There are certain truths we choose to gloss over because they dismantle our narrative. There are certain truths we choose to disregard because we either think we know better or because we're just not willing to accept them at face value and acknowledge that we were wrong.
It's hard for a man to admit he is wrong even when all the evidence points to it. Undeniable as the mountain of evidence might be, we still balk, we still kick against the goads, because rather than the truth, we have come to embrace our own individual truth. We give credence to inanities dreamt up by Oprah on a bad burrito trip, and have come to believe that your truth may differ from my truth because everything is relative and nothing is absolute.
It’s appealing, isn’t it? My truth tells me I can cut to the front of the line, while all the other mopes wait patiently. My truth tells me I don’t need to be aged, I don’t need to be seasoned, I don’t need to be matured, I can just go and do and preach and yell and never mind that I’m doing more harm than good, or bringing shame to the house of God.
Between his experience on the road to Damascus, wherein God blinded him, and the first sermon Paul ever preached there were fourteen years that no one wants to talk about. Everyone conveniently ignores the fact that Paul spent fourteen years in the desert, being seasoned, matured, emptied out and filled anew before he had the wherewithal to stand before men and declare the grace, goodness, and severity of God.
I know, I know, everything’s moving at the speed of sound nowadays. Who’s got fourteen days, never mind fourteen years?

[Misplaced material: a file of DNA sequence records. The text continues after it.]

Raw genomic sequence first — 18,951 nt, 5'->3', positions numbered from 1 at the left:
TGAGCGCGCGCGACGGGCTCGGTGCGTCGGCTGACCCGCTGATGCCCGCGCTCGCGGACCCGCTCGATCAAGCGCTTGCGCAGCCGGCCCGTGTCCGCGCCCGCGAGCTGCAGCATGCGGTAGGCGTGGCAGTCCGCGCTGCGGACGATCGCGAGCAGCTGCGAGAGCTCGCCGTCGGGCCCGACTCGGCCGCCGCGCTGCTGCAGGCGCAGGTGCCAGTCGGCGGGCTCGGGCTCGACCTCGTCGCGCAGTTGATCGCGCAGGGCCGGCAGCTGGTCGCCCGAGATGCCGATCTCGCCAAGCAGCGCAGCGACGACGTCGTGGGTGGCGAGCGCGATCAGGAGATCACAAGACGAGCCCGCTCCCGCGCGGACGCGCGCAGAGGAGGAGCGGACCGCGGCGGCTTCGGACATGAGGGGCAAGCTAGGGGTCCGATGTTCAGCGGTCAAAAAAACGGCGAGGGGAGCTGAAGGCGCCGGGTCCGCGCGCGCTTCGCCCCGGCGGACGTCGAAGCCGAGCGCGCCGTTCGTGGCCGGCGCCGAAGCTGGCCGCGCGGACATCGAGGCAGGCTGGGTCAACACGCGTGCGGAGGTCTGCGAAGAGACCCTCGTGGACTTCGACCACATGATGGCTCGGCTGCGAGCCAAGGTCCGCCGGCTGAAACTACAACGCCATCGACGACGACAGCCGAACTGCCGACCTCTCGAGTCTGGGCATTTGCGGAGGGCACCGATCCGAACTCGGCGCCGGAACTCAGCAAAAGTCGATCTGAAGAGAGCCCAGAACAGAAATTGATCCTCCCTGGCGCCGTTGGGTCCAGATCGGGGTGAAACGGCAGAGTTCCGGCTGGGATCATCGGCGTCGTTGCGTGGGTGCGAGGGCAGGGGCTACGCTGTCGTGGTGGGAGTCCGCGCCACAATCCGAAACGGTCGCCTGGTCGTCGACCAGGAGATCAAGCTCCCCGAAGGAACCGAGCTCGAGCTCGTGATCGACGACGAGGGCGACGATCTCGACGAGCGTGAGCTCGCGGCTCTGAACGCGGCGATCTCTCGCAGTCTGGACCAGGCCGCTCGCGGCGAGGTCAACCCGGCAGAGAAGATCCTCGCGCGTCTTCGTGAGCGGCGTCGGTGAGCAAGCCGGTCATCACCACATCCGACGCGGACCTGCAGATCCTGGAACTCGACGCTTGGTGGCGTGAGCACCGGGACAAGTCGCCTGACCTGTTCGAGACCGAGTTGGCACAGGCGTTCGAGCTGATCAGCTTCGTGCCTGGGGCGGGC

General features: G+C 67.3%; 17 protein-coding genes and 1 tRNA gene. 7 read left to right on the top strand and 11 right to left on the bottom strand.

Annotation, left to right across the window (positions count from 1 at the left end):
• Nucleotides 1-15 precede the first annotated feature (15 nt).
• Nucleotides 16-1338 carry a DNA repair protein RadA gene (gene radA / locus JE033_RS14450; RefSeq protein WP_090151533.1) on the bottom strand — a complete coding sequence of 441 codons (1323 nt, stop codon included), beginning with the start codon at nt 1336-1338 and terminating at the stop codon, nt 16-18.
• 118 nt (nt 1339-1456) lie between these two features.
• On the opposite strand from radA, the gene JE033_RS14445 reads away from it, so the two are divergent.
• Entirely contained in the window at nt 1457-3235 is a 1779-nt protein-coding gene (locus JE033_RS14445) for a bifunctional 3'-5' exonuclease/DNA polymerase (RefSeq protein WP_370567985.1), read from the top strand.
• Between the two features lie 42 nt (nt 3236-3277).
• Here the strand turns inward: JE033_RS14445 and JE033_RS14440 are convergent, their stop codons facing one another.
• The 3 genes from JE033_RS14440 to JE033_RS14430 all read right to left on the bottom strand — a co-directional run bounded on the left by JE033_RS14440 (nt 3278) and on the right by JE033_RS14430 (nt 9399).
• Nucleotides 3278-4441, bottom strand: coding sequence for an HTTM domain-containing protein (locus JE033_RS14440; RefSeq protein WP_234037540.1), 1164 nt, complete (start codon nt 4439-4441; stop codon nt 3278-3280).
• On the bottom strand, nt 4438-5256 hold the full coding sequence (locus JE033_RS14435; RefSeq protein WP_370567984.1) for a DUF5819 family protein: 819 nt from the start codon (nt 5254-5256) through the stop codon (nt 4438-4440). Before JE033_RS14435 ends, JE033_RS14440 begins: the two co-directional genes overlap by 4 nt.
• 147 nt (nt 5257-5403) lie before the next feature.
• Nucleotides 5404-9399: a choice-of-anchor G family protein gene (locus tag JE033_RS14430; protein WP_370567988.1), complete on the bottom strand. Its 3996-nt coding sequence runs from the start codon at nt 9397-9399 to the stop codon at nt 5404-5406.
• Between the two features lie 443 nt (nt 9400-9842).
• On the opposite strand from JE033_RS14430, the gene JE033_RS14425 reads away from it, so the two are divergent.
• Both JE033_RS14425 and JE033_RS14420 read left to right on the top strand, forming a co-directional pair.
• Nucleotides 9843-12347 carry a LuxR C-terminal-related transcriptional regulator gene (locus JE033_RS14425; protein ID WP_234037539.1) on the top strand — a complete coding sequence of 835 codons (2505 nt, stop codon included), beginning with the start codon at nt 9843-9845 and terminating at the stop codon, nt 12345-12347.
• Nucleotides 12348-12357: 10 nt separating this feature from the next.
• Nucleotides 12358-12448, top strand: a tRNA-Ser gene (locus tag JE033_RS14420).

The painful yet straightforward answer is that the obedient do. The obedient, the servants, those whose desire is to please their Master rather than build their own kingdoms have fourteen years to wait patiently for the Lord to sow into them that which they must speak forth, because to them, it is not a wasted season, it is a season of grown and fellowship with the one true God.
I can promise you this: if you wait on the Lord to mature you and go forth when He sends you, you will do more for the Kingdom in three days than those who go forth on their own will do in thirty years.
How so? Because when you wait to be sent, you go out not in your own strength, not in your own authority, but in His power and His authority.
When you are sent, you walk in and possess the authority of the one who sent you. Power is vested in you by God, just as power is vested in an individual in the employ of a state or nation. You are not there merely on your own, but with the power with which you have been imbued by the one who sent you.
I don’t know who this is meant for, but I felt urged to write it, and to encourage you to wait on the Lord, and patiently so. The time will come, it always does, and it is then that He will send you where He needs you, to do what He commands you to do.
With love in Christ,
Michael Boldea Jr.